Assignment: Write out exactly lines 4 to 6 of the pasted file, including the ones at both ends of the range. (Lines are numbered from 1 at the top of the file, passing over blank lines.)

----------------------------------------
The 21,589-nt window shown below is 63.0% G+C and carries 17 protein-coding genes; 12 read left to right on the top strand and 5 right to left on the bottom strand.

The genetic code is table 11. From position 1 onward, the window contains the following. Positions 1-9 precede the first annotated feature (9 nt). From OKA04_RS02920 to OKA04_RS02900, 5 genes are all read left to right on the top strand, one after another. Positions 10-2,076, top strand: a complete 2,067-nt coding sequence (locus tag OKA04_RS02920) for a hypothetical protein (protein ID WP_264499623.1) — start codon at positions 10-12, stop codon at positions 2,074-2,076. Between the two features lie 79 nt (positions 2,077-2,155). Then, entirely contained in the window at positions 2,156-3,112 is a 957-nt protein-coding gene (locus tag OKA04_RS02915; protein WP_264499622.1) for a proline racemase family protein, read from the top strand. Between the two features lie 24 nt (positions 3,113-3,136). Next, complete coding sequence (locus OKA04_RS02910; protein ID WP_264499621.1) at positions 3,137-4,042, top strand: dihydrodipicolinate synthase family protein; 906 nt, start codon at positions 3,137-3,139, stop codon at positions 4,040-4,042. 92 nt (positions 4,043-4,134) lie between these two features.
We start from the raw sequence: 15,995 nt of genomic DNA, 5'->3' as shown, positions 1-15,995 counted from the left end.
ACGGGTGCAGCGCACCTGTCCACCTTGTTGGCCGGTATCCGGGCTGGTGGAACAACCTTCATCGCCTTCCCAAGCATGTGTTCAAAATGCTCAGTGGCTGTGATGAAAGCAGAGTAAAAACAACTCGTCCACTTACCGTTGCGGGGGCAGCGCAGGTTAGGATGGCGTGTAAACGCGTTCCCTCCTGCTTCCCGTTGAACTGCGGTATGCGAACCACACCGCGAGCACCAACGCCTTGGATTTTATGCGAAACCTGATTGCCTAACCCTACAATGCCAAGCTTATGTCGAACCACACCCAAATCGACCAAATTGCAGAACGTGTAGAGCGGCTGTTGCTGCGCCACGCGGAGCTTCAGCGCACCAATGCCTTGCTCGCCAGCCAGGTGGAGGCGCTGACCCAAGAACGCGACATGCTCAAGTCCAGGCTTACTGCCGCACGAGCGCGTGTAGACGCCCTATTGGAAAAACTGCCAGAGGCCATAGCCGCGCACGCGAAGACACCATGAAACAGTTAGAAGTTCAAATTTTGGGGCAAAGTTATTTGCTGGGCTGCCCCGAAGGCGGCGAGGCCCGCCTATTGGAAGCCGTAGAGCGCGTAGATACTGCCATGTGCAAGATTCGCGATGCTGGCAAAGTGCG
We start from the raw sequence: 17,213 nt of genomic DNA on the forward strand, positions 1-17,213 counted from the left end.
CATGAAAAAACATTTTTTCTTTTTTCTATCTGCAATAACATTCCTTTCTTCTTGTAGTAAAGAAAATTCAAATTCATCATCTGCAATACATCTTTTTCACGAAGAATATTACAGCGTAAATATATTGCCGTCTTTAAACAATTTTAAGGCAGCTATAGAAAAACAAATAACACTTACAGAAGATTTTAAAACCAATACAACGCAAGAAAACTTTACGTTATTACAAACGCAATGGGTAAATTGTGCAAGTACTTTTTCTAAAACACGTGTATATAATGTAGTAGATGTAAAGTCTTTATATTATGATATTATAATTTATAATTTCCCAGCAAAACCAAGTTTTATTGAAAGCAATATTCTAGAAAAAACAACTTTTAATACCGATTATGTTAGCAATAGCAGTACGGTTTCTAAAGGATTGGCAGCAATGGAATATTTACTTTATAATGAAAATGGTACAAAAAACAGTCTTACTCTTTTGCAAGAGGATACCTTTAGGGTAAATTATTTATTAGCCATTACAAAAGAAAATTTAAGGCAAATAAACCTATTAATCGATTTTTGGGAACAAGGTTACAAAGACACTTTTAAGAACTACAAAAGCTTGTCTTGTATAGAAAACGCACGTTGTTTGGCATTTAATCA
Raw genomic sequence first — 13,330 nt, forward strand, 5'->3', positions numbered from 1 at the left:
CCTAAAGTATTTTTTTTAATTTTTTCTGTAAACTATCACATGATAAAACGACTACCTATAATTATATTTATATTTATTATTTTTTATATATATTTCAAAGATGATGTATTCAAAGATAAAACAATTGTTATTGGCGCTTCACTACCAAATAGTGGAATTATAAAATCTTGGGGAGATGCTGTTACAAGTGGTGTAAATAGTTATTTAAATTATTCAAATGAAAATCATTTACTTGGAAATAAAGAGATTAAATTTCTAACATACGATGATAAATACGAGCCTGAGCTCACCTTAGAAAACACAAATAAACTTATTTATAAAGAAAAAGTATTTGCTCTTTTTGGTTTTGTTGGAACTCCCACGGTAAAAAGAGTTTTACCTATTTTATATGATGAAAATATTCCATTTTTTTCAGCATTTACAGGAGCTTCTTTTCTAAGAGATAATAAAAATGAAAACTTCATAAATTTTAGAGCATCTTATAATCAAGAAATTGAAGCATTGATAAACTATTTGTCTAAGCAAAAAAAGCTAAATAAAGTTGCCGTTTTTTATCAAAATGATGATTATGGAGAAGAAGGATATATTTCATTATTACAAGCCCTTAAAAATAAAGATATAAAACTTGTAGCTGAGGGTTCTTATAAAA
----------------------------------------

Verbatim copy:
ACGGGTGCAGCGCACCTGTCCACCTTGTTGGCCGGTATCCGGGCTGGTGGAACAACCTTCATCGCCTTCCCAAGCATGTGTTCAAAATGCTCAGTGGCTGTGATGAAAGCAGAGTAAAAACAACTCGTCCACTTACCGTTGCGGGGGCAGCGCAGGTTAGGATGGCGTGTAAACGCGTTCCCTCCTGCTTCCCGTTGAACTGCGGTATGCGAACCACACCGCGAGCACCAACGCCTTGGATTTTATGCGAAACCTGATTGCCTAACCCTACAATGCCAAGCTTATGTCGAACCACACCCAAATCGACCAAATTGCAGAACGTGTAGAGCGGCTGTTGCTGCGCCACGCGGAGCTTCAGCGCACCAATGCCTTGCTCGCCAGCCAGGTGGAGGCGCTGACCCAAGAACGCGACATGCTCAAGTCCAGGCTTACTGCCGCACGAGCGCGTGTAGACGCCCTATTGGAAAAACTGCCAGAGGCCATAGCCGCGCACGCGAAGACACCATGAAACAGTTAGAAGTTCAAATTTTGGGGCAAAGTTATTTGCTGGGCTGCCCCGAAGGCGGCGAGGCCCGCCTATTGGAAGCCGTAGAGCGCGTAGATACTGCCATGTGCAAGATTCGCGATGCTGGCAAAGTGCG
We start from the raw sequence: 17,213 nt of genomic DNA on the forward strand, positions 1-17,213 counted from the left end.
CATGAAAAAACATTTTTTCTTTTTTCTATCTGCAATAACATTCCTTTCTTCTTGTAGTAAAGAAAATTCAAATTCATCATCTGCAATACATCTTTTTCACGAAGAATATTACAGCGTAAATATATTGCCGTCTTTAAACAATTTTAAGGCAGCTATAGAAAAACAAATAACACTTACAGAAGATTTTAAAACCAATACAACGCAAGAAAACTTTACGTTATTACAAACGCAATGGGTAAATTGTGCAAGTACTTTTTCTAAAACACGTGTATATAATGTAGTAGATGTAAAGTCTTTATATTATGATATTATAATTTATAATTTCCCAGCAAAACCAAGTTTTATTGAAAGCAATATTCTAGAAAAAACAACTTTTAATACCGATTATGTTAGCAATAGCAGTACGGTTTCTAAAGGATTGGCAGCAATGGAATATTTACTTTATAATGAAAATGGTACAAAAAACAGTCTTACTCTTTTGCAAGAGGATACCTTTAGGGTAAATTATTTATTAGCCATTACAAAAGAAAATTTAAGGCAAATAAACCTATTAATCGATTTTTGGGAACAAGGTTACAAAGACACTTTTAAGAACTACAAAAGCTTGTCTTGTATAGAAAACGCACGTTGTTTGGCATTTAATCA